Milton Claudious Smith

17 October 1913–5 May 2005 (Age 91)
Farnum, Fremont, Idaho, United States

The Life Summary of Milton Claudious

When Milton Claudious Smith was born on 17 October 1913, in Farnum, Fremont, Idaho, United States, his father, Henry Watkins Smith, was 36 and his mother, Aurilla Jane Richardson, was 33. He married Marval Newman on 1 June 1938. They were the parents of at least 1 son and 2 daughters. He lived in Chester, Fremont, Idaho, United States in 1920 and Orem, Utah, Utah, United States for about 55 years. He died on 5 May 2005, in South Jordan, Salt Lake, Utah, United States, at the age of 91, and was buried in Pleasant Grove City Cemetery, Pleasant Grove, Utah, Utah, United States.

Photos and Memories (54)

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Family Time Line

Milton Claudious Smith
1913–2005
Marval Newman
1917–2006
Marriage: 1 June 1938
Duane N Smith
1939–2016
LeAnne Smith
1942–2016
Patricia Smith
1944–2000

Spouse and Children

  • Marriage
    1 June 1938
  • Children

    (3)

    Parents and Siblings

    Siblings

    (6)

    +1 More Child

    World Events (8)

    1915 · Dinosaur National Monument
    Age 2
    Dinosaur National Monument is a park that contains over 800 paleontological sites and fossils. It was declared a National Monument on October 4, 1915.
    1916 · The First woman elected into the US Congress
    Age 3
    Jeannette Pickering Rankin became the first woman to hold a federal office position in the House of Representatives, and remains the only woman elected to Congress by Montana.
    1937 · The Neutrality Act
    Age 24
    The Neutrality Acts were passed in response to the growing conflicts in Europe and Asia during the time leading up to World War II. The primary purpose was so the US wouldn't engage in any more foreign conflicts. Most of the Acts were repealed in 1941 when the Japanese attacked Pearl Harbor.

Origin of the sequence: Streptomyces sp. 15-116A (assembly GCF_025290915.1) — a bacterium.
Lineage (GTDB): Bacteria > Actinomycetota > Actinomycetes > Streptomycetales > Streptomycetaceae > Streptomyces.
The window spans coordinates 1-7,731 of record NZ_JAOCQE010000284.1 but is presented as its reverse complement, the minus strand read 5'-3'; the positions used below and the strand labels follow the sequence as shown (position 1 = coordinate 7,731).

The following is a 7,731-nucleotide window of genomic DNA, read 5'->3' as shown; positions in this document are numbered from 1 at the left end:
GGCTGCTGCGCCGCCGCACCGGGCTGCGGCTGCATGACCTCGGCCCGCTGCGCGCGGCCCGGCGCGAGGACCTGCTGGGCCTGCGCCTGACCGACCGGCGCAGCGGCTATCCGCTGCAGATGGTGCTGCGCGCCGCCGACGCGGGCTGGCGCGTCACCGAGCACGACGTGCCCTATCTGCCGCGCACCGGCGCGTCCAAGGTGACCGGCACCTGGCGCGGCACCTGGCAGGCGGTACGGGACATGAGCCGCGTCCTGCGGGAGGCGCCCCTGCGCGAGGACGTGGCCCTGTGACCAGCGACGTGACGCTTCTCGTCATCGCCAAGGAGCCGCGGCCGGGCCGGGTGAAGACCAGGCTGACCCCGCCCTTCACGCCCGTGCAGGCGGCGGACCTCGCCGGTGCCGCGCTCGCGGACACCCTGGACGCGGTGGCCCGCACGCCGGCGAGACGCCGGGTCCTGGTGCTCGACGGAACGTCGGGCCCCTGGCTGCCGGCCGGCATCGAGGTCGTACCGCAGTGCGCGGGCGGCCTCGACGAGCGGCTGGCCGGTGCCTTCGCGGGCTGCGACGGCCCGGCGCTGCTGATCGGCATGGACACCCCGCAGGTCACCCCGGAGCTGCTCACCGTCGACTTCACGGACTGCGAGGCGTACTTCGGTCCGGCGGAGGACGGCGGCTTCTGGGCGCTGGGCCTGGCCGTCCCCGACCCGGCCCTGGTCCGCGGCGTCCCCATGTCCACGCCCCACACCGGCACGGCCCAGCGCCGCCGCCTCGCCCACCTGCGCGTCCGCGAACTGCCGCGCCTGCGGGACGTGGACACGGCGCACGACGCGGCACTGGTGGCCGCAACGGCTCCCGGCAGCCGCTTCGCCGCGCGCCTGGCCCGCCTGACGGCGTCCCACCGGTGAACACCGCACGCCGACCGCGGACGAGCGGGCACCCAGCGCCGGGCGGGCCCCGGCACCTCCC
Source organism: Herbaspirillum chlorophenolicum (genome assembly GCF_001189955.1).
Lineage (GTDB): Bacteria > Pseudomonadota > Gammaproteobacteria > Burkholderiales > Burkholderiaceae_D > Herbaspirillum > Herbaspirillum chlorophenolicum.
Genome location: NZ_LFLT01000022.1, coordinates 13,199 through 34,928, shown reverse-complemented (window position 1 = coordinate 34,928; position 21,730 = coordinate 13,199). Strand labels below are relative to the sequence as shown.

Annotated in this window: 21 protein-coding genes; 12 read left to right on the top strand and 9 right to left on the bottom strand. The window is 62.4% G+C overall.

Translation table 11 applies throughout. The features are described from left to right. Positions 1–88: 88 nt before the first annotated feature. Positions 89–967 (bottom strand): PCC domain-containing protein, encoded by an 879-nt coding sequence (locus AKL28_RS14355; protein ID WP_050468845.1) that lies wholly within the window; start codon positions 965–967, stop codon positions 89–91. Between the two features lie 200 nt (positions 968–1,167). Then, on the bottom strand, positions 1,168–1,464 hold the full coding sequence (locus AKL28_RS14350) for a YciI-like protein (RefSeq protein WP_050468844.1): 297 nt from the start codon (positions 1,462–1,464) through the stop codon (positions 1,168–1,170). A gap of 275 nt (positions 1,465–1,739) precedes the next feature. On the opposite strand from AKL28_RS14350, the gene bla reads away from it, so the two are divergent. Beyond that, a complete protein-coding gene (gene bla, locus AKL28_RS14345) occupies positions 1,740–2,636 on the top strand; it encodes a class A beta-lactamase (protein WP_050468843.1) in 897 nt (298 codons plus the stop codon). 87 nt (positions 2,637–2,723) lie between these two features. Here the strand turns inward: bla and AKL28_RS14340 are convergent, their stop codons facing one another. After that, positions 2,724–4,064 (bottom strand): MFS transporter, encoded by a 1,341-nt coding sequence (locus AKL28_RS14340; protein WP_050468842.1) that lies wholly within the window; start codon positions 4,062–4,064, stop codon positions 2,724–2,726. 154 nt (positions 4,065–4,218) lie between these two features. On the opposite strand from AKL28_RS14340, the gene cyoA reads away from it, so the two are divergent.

Name Meaning

    English and Scottish: occupational name denoting a worker in metal, especially iron, such as a blacksmith or farrier, from Middle English smith ‘smith’ (Old English smith, probably a derivative of smītan ‘to strike, hammer’). Early examples are also found in the Latin form Faber . Metal-working was one of the earliest occupations for which specialist skills were required, and its importance ensured that this term and its equivalents in other languages were the most widespread of all occupational surnames in Europe. Medieval smiths were important not only in making horseshoes, plowshares, and other domestic articles, but above all for their skill in forging swords, other weapons, and armor. This is also the most frequent of all surnames in the US. It is very common among African Americans and Native Americans (see also 5 below). This surname (in any of the two possible English senses; see also below) is also found in Haiti. See also Smither .English: from Middle English smithe ‘smithy, forge’ (Old English smiththe). The surname may be topographic, for someone who lived in or by a blacksmith's shop, occupational, for someone who worked in one, or habitational, from a place so named, such as Smitha in King's Nympton (Devon). Compare Smithey .Irish and Scottish: sometimes adopted for Gaelic Mac Gobhann, Irish Mac Gabhann ‘son of the smith’. See McGowan .

    Dictionary of American Family Names © Patrick Hanks 2003, 2006.

    Possible Related Names

    Smithe
    Smither
    Smithey
    Smyth
    Smythe
    McGowan
    Smead
    Faber

    Sources (34)

    • Milton Claudious Smith in household of Henry Watkins Smith, "The Church of Jesus Christ of Latter-day Saints, Church Census Records (Worldwide), 1914-1960"
    • Milton Claudious Smith, "Utah, County Marriages, 1887-1940"
    • Milton Claudious Smith, "Utah, World War II Draft Registration Cards,1940-1947"

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